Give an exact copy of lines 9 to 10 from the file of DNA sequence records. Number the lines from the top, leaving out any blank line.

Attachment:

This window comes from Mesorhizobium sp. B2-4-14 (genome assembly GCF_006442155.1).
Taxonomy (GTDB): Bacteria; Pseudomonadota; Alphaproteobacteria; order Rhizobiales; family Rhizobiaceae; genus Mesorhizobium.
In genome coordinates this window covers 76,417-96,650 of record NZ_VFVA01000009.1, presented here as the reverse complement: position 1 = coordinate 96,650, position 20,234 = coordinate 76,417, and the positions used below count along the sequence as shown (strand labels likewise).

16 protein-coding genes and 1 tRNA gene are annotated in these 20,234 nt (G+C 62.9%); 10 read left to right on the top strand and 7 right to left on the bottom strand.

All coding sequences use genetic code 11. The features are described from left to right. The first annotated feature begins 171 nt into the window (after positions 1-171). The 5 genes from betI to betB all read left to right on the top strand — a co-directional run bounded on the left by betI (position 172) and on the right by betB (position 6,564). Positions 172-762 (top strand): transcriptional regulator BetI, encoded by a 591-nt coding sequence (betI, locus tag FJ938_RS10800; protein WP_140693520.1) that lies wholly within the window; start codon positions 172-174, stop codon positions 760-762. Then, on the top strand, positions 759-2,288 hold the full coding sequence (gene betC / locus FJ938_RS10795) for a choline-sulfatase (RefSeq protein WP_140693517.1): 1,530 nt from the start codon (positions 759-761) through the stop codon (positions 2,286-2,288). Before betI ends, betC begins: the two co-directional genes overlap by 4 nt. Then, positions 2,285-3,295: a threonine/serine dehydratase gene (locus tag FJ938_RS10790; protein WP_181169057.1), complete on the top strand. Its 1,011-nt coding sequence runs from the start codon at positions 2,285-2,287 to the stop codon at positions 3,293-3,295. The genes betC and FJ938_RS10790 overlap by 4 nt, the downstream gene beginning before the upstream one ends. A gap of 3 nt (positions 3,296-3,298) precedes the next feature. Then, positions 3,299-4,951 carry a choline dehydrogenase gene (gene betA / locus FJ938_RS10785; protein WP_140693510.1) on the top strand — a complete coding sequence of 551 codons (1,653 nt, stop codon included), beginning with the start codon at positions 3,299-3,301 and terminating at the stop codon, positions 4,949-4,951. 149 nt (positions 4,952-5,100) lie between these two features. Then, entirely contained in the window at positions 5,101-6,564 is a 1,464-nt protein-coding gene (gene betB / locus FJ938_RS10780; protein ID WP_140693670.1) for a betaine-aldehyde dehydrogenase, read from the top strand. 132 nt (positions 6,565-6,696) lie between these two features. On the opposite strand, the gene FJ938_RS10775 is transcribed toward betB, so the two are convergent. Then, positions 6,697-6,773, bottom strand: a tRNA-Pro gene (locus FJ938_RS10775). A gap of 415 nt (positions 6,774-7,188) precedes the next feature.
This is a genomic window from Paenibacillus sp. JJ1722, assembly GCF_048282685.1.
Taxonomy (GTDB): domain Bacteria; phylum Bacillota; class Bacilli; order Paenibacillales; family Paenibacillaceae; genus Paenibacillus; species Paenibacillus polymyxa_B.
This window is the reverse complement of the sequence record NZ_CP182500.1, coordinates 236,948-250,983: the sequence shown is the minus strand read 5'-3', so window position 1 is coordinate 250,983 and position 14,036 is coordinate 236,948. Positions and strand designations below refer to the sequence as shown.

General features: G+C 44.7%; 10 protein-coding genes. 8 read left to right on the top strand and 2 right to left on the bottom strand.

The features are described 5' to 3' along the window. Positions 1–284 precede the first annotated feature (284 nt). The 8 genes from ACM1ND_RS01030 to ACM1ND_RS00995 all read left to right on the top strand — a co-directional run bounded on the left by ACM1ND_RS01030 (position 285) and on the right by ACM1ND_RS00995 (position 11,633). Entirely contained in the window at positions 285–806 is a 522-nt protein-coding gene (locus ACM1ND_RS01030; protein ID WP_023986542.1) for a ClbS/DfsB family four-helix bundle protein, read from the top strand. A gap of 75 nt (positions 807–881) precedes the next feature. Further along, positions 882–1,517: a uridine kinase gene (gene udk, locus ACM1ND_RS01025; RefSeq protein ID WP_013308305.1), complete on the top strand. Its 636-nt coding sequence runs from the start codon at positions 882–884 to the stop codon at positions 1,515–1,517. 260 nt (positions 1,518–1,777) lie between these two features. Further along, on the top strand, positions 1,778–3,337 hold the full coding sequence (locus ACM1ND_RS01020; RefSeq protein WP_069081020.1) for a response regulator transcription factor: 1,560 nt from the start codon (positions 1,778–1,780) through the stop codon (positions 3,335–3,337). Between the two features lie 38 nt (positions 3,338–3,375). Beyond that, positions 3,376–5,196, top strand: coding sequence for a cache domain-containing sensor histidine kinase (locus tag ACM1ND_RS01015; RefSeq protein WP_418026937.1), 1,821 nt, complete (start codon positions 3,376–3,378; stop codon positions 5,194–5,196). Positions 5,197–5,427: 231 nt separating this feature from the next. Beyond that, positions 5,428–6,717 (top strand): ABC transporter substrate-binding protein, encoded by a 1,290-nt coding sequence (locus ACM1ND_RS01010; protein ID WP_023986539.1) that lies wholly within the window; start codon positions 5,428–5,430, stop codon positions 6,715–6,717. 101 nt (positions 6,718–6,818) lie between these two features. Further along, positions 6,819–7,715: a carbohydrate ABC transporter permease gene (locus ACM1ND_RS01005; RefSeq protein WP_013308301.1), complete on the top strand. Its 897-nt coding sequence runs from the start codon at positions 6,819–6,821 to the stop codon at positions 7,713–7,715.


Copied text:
General features: G+C 44.7%; 10 protein-coding genes. 8 read left to right on the top strand and 2 right to left on the bottom strand.

The features are described 5' to 3' along the window. Positions 1–284 precede the first annotated feature (284 nt). The 8 genes from ACM1ND_RS01030 to ACM1ND_RS00995 all read left to right on the top strand — a co-directional run bounded on the left by ACM1ND_RS01030 (position 285) and on the right by ACM1ND_RS00995 (position 11,633). Entirely contained in the window at positions 285–806 is a 522-nt protein-coding gene (locus ACM1ND_RS01030; protein ID WP_023986542.1) for a ClbS/DfsB family four-helix bundle protein, read from the top strand. A gap of 75 nt (positions 807–881) precedes the next feature. Further along, positions 882–1,517: a uridine kinase gene (gene udk, locus ACM1ND_RS01025; RefSeq protein ID WP_013308305.1), complete on the top strand. Its 636-nt coding sequence runs from the start codon at positions 882–884 to the stop codon at positions 1,515–1,517. 260 nt (positions 1,518–1,777) lie between these two features. Further along, on the top strand, positions 1,778–3,337 hold the full coding sequence (locus ACM1ND_RS01020; RefSeq protein WP_069081020.1) for a response regulator transcription factor: 1,560 nt from the start codon (positions 1,778–1,780) through the stop codon (positions 3,335–3,337). Between the two features lie 38 nt (positions 3,338–3,375). Beyond that, positions 3,376–5,196, top strand: coding sequence for a cache domain-containing sensor histidine kinase (locus tag ACM1ND_RS01015; RefSeq protein WP_418026937.1), 1,821 nt, complete (start codon positions 3,376–3,378; stop codon positions 5,194–5,196). Positions 5,197–5,427: 231 nt separating this feature from the next. Beyond that, positions 5,428–6,717 (top strand): ABC transporter substrate-binding protein, encoded by a 1,290-nt coding sequence (locus ACM1ND_RS01010; protein ID WP_023986539.1) that lies wholly within the window; start codon positions 5,428–5,430, stop codon positions 6,715–6,717. 101 nt (positions 6,718–6,818) lie between these two features. Further along, positions 6,819–7,715: a carbohydrate ABC transporter permease gene (locus ACM1ND_RS01005; RefSeq protein WP_013308301.1), complete on the top strand. Its 897-nt coding sequence runs from the start codon at positions 6,819–6,821 to the stop codon at positions 7,713–7,715.